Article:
"Ghost Town to Havana is a heartbreaking, funny, and inspirational story about mentorship, life, love, murder, kids, and baseball in Oakland and Havana today."

 

Social Justice & Youth Baseball

Life, Liberty and the pursuit of Happiness: the unalienable rights of the people of the United States of America.

Yet here, in the midst of plenty, few inner city kids get a chance to play baseball or participate in organized sports under the guidance and support of a coach & mentor.  Hardly earth-shattering, but looked at more deeply, maybe it is. Opportunity is diminishing in our society and it starts young, on ball fields, in classrooms, and on the streets.

Mill Valley, CA, a prosperous white suburb of 14,000 people across the Bay from Richmond and Oakland, fielded 31 youth baseball teams, ages 8 to 11, in the summer of 2014. 371 kids play baseball. Richmond, a low-income majority Black and Latino city of over 100,000 residents less than 10 miles from Mill Valley, fielded two 11–12 year old baseball teams that same year. 25 kids played baseball. Without money to travel to play other teams, what did the two Richmond teams do? They played each other 18 times.

Join us in using our film to spark positive social change. We welcome philanthropists, sports organizations, relevant press, and all entities with an interest in the film's issues to join us in finding ways to use Ghost Town to Havana to change the cycle of deprivation in American inner cities.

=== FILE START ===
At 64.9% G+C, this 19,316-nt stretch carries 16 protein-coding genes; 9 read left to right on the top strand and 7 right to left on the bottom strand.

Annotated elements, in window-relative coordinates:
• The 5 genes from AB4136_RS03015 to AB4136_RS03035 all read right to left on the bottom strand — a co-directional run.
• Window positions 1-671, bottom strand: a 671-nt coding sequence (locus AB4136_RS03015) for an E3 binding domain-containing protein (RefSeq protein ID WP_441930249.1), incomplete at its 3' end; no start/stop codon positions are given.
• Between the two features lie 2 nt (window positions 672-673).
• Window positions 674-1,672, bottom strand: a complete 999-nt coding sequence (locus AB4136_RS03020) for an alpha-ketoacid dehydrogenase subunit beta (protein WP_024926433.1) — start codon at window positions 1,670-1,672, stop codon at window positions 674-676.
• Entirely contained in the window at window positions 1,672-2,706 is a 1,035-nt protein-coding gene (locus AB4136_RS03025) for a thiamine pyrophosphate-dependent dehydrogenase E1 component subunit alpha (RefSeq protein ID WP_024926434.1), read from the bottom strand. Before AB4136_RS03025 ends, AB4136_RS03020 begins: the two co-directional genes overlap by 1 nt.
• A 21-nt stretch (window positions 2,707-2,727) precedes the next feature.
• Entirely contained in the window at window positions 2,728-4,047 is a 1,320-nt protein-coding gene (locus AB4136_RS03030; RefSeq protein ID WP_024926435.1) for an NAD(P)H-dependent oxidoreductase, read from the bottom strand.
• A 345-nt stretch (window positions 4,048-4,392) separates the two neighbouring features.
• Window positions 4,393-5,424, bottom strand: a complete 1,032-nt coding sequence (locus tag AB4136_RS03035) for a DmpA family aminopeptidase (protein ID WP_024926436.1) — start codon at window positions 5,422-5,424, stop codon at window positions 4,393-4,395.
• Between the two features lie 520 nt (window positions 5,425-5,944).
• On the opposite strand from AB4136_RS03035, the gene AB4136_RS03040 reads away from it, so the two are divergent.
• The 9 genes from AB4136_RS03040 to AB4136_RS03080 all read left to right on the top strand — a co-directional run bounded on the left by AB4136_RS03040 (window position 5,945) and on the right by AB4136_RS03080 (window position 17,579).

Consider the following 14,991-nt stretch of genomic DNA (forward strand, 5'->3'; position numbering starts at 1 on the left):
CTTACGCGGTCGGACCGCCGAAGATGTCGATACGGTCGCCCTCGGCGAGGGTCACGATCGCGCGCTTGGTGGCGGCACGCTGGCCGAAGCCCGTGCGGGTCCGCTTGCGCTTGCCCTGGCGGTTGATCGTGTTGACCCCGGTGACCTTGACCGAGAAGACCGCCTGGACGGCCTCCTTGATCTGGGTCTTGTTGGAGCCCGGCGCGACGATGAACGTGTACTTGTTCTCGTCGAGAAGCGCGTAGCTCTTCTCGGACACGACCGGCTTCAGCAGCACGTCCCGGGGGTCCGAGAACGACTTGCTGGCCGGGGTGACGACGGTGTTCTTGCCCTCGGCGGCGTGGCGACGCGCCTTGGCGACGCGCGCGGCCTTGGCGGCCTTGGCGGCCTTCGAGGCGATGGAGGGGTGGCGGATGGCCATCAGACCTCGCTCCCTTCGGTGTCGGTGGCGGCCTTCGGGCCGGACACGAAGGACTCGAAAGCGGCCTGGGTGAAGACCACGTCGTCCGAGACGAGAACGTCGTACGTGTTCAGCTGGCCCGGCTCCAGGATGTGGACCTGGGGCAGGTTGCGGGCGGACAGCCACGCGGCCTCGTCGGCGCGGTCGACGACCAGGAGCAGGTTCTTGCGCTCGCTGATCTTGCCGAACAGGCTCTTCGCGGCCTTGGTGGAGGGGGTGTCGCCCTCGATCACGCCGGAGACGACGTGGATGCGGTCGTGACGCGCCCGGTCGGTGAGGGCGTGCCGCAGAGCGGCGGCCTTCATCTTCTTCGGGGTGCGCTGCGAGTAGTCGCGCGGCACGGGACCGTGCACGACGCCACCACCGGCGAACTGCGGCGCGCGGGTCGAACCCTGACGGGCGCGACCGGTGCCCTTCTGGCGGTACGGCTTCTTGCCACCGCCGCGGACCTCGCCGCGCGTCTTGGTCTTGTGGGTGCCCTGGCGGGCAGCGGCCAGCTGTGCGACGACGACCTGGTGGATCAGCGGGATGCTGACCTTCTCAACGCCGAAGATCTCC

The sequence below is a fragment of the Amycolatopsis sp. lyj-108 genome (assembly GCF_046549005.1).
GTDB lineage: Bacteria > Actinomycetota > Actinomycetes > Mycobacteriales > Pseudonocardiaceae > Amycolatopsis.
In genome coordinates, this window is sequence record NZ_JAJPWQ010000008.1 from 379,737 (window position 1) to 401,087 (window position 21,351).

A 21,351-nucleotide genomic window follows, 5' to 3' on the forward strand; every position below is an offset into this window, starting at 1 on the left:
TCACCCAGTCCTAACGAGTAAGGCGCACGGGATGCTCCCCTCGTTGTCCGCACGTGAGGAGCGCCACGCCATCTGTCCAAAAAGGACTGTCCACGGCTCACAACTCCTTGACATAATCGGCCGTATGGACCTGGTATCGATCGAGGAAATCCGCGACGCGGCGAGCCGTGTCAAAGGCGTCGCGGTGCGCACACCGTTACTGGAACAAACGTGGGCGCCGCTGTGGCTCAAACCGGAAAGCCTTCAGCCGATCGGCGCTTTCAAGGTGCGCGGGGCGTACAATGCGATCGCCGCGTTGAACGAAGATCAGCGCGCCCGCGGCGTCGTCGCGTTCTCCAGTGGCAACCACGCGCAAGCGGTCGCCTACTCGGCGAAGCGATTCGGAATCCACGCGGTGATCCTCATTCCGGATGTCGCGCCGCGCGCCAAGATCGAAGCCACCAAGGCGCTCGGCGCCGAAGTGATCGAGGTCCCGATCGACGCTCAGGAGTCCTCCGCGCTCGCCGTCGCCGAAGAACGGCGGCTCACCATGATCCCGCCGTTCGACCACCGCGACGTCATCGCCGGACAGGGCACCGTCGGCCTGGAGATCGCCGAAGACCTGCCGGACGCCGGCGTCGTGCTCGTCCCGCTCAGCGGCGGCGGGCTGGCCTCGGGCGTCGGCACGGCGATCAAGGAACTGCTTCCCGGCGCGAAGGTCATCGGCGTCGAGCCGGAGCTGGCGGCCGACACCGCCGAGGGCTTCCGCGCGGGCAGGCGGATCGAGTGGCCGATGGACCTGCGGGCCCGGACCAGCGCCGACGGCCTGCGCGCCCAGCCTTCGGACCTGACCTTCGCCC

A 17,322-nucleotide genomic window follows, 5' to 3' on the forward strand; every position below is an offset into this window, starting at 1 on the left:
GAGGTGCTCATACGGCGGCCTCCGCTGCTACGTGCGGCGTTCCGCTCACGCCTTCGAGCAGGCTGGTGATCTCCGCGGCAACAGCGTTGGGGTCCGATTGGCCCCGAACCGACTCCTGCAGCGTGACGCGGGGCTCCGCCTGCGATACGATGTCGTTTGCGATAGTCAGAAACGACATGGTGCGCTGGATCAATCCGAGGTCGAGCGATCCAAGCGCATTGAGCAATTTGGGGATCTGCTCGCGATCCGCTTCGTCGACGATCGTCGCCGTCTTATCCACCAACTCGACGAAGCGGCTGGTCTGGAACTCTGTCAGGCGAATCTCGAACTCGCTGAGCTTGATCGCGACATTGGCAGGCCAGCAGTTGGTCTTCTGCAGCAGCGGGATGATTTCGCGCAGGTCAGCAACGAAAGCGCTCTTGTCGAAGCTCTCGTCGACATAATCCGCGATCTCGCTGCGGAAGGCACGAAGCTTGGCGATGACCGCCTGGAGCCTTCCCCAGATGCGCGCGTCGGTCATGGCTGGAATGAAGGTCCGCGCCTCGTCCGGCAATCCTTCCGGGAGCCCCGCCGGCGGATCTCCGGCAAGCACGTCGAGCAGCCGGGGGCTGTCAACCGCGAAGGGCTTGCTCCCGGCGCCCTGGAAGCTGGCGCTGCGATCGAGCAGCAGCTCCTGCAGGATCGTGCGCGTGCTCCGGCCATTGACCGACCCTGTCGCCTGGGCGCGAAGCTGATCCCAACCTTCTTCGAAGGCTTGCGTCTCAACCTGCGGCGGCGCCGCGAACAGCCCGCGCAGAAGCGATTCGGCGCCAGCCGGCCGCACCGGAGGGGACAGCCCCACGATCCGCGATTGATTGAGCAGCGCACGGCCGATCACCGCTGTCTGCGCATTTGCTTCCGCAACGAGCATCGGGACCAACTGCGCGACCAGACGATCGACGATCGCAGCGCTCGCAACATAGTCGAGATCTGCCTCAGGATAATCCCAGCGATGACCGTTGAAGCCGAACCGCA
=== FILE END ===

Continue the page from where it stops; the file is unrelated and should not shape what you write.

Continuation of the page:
Below you will find information on the problems that Ghost Town to Havana addresses.

If this hadn’t been a story about baseball, if it had been about ballet, opera, marine biology, it would have been the same. Kids being mentored, taught and encouraged.
— Eugene Corr, writer/director

My Brother’s Keeper

 

President Obama launched the My Brother’s Keeper initiative to address persistent opportunity gaps faced by boys and young men of color and ensure that all young people can reach their full potential.

Through this initiative, the Administration is joining with cities and towns, businesses, and foundations who are taking important steps to connect young people to mentoring, support networks, and the skills they need to find a good job or go to college and work their way into the middle class.


[click here for the full 40 minute video of Obama's speech and signing of the referendum]

Dr. Harry Edwards, African American Sports Hall of Fame

Dr. Harry Edwards, a sociologist who took his PhD at Cornell University and is Professor Emeritus of Sociology at UC Berkeley, has focused his career on the experiences of African-American athletes.

In this humble and powerful speech he made in 2008, when being welcomed into the African American Sports Hall of Fame, Edwards does not leave the problems of racial inequality at the door. Here he conveys how utterly crucial it is for young black Americans to be offered more opportunities.


"The inability of urban baseball to flourish should be seen as, in the words of sports sociologist Harry Edwards, a canary in a coal mine, a warning about how inhospitable our cities have become for poor and working-class residents."

—Dave Zirin, San Francisco Chronicle